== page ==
Ms Sambou – who is also The Gambia’s One Health Focal Point for Wildlife – activated the One Health platform. Jointly with Mr Bah, they called an emergency meeting of key members, including the Epidemiology and Disease control (EDC) Unit at the Ministry of Health and the National Public Health Laboratory, as well as colleagues from the Ministries of Environment, Climate Change and Natural Resources and Agriculture.
As the death toll among wild birds continued to grow rapidly, the One Health members met every 2 – 3 days to manage and monitor the outbreak. The largest threat lay in the potential for the virus to cross over to The Gambia’s domestic poultry. With its potential to generate income and create jobs and food, poultry farming plays a critical role in The Gambia’s economy. ‘There was a feeling of great urgency among the One Health members to strengthen bio-security measures’ says Ms Sambou.
Sensitisation efforts were quickly rolled out using, for example, radio broadcasts and Friday prayer meetings to communicate key messages. A designated call line was set up to provide advice on dealing with deceased and sick birds, and to keep information flowing between the affected communities and those coordinating the response. Members of the pubic were urged to remain calm, to report dead or sick birds and, above all, not to touch the birds. Farmers were advised on measures such as disinfecting feet and the soles of their shoes.
Limited resources pose a major challenge
A serious challenge for managing infectious disease outbreaks in The Gambia lies in the lack of dedicated resources. ‘When the outbreak took off’, continues Ms Sambou, ‘we were really worried because we do not have the capacity to do critical things like testing and using PPEs, and this delays our response’. Such delays carry very real risks for citizens, particularly fishing and farming communities. Women are at higher risk of exposure because they do the farming and slaughter the animals, while children sometimes play with the dead birds, greatly increasing the risk of animal to human transmission.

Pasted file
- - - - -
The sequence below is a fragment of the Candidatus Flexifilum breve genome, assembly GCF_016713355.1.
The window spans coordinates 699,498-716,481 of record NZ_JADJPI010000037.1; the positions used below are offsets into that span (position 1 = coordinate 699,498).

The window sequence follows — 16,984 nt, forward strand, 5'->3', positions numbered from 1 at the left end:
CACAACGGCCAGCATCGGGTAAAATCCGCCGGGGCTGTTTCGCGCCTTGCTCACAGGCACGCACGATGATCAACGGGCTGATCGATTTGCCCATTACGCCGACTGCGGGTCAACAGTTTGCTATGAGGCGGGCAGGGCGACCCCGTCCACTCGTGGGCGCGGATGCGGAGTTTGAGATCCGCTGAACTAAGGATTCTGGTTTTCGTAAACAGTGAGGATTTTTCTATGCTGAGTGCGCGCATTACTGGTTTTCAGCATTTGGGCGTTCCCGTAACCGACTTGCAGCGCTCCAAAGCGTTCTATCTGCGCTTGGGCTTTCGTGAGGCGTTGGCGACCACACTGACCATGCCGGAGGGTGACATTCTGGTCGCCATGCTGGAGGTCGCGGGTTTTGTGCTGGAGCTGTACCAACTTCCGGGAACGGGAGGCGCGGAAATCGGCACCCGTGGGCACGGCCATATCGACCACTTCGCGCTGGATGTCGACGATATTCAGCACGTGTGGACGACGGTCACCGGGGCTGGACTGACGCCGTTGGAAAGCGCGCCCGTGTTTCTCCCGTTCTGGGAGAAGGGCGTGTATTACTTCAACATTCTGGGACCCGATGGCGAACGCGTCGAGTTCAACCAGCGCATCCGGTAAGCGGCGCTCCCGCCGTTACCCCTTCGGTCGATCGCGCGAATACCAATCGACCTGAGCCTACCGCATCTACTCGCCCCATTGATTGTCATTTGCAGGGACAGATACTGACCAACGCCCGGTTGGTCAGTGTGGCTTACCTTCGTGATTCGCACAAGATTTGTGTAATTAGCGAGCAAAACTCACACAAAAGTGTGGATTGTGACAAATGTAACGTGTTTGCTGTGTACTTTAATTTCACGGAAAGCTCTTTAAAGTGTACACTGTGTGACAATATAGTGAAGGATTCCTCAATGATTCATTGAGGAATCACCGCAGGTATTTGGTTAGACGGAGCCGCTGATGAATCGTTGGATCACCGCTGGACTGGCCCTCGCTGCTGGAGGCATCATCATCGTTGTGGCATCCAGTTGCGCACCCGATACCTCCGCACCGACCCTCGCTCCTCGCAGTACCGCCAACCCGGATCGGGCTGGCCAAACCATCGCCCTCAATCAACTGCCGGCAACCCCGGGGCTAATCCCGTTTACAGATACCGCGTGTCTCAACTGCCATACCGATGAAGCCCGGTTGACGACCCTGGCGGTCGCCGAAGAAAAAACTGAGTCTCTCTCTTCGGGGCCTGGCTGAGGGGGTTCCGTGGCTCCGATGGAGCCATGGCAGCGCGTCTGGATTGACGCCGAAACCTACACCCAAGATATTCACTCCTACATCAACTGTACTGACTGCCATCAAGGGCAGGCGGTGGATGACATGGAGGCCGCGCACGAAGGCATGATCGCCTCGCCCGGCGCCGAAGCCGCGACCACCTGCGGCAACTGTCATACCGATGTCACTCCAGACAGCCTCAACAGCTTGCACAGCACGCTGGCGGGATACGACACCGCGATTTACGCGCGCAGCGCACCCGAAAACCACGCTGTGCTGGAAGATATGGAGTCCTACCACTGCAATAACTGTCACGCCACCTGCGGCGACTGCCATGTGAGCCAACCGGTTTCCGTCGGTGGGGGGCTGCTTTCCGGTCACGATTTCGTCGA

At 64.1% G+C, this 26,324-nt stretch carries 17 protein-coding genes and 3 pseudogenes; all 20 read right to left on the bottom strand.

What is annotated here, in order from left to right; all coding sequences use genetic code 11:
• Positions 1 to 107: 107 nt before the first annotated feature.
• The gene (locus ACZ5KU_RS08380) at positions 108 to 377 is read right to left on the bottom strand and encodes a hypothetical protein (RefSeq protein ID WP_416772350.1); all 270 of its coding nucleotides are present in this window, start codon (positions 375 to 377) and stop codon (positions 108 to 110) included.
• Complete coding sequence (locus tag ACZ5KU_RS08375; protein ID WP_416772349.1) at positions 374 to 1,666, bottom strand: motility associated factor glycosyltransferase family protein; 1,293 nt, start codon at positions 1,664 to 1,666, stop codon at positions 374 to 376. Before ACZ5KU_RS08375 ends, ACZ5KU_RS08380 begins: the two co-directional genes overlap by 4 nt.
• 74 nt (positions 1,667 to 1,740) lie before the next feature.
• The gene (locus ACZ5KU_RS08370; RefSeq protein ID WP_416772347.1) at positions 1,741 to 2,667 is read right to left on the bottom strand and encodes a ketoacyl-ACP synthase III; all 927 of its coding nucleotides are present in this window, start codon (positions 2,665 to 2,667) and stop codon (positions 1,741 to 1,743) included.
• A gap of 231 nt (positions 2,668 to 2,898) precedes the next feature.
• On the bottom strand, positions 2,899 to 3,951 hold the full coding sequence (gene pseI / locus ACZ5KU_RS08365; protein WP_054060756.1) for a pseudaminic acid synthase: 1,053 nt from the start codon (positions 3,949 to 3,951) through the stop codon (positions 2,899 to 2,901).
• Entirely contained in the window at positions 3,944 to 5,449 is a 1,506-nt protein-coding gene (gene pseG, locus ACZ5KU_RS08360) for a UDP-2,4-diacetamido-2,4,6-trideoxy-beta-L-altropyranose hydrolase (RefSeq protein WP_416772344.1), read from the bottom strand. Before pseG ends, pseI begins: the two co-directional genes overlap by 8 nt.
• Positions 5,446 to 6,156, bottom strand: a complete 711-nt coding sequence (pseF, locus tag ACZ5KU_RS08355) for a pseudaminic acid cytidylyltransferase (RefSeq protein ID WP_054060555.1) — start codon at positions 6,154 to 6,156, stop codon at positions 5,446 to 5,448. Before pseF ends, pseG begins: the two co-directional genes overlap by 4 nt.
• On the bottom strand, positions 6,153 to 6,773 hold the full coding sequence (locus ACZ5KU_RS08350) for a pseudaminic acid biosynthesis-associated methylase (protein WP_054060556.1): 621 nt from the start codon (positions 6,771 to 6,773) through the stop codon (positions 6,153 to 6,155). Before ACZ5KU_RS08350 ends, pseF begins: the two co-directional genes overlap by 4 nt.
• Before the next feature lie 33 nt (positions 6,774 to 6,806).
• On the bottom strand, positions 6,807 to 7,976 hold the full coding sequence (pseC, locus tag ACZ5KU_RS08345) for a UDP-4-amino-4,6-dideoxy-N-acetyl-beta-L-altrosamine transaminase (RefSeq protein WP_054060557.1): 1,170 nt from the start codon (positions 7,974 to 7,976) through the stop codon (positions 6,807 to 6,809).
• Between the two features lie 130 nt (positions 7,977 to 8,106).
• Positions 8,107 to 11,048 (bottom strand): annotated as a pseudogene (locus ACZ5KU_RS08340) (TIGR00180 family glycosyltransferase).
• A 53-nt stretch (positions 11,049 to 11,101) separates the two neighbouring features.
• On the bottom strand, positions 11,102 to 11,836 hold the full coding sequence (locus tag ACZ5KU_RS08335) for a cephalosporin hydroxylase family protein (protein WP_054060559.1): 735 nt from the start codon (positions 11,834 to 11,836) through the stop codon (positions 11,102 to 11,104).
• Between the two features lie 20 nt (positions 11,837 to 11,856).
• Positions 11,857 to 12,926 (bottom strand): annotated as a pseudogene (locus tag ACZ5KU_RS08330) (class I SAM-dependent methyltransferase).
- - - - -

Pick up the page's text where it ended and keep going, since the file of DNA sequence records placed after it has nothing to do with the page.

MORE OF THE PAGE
The shortage of human resources is particularly acute. In 2012, an assessment by the World Organization for Animal Health (WOAH) estimated that The Gambia needed 22 vets to manage its livestock. Currently, there are only 3 or 4 trained vets in the country, all of whom are working in management positions like Mr Bah. And The Gambia’s livestock is much larger today than it was ten years ago. Saidal Ali Bah puts it plainly,
in The Gambia’s Central Veterinary laboratory, we have no trained microbiologists or virologists, and the Department of Parks and Wildlife does not have a single vet. How are we to manage outbreaks like this?Saidal Ali Bah
SEEG helps both to build capacities…
In May, SEEG was contacted by Abdoulie Sawo, Principal Wildlife Conservation Officer at Department of Parks and Wildlife Management, and Binta Sambou’s boss. SEEG began to put together an interdisciplinary team of scientists, drawing on SEEG’s coordinating institution Deutsche Gesellschaft für Internationale Zusammenarbeit (GIZ) GmbH, as well as partner organisations, the Friedrich-Loeffler-Institut, Robert Koch Institute, and the Wadden Sea Secretariat.
In September, the SEEG team arrived in The Gambia, bringing with them supplies of personal protective equipment (PPE), test kits and much more. Although the acute phase of the outbreak had by then passed, the timing was in fact spot on, as Dr Norman Nausch, Head of SEEG explains,